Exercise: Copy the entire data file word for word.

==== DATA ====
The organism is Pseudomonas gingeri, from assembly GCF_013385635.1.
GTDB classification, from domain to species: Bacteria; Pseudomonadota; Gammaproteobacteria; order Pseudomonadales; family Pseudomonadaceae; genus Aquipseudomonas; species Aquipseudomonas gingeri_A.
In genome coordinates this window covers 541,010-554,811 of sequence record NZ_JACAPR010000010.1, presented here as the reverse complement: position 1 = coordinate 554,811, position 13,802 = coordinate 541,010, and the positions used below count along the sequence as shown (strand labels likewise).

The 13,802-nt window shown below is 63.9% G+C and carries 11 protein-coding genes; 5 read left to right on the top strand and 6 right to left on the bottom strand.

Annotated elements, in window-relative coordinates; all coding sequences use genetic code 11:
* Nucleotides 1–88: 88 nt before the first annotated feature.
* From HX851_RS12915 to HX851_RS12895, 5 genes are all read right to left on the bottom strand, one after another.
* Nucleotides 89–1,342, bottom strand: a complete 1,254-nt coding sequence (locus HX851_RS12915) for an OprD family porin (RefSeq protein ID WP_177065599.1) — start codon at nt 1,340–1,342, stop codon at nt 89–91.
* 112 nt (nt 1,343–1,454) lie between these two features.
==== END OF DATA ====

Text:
The organism is Pseudomonas gingeri, from assembly GCF_013385635.1.
GTDB classification, from domain to species: Bacteria; Pseudomonadota; Gammaproteobacteria; order Pseudomonadales; family Pseudomonadaceae; genus Aquipseudomonas; species Aquipseudomonas gingeri_A.
In genome coordinates this window covers 541,010-554,811 of sequence record NZ_JACAPR010000010.1, presented here as the reverse complement: position 1 = coordinate 554,811, position 13,802 = coordinate 541,010, and the positions used below count along the sequence as shown (strand labels likewise).

The 13,802-nt window shown below is 63.9% G+C and carries 11 protein-coding genes; 5 read left to right on the top strand and 6 right to left on the bottom strand.

Annotated elements, in window-relative coordinates; all coding sequences use genetic code 11:
* Nucleotides 1–88: 88 nt before the first annotated feature.
* From HX851_RS12915 to HX851_RS12895, 5 genes are all read right to left on the bottom strand, one after another.
* Nucleotides 89–1,342, bottom strand: a complete 1,254-nt coding sequence (locus HX851_RS12915) for an OprD family porin (RefSeq protein ID WP_177065599.1) — start codon at nt 1,340–1,342, stop codon at nt 89–91.
* 112 nt (nt 1,343–1,454) lie between these two features.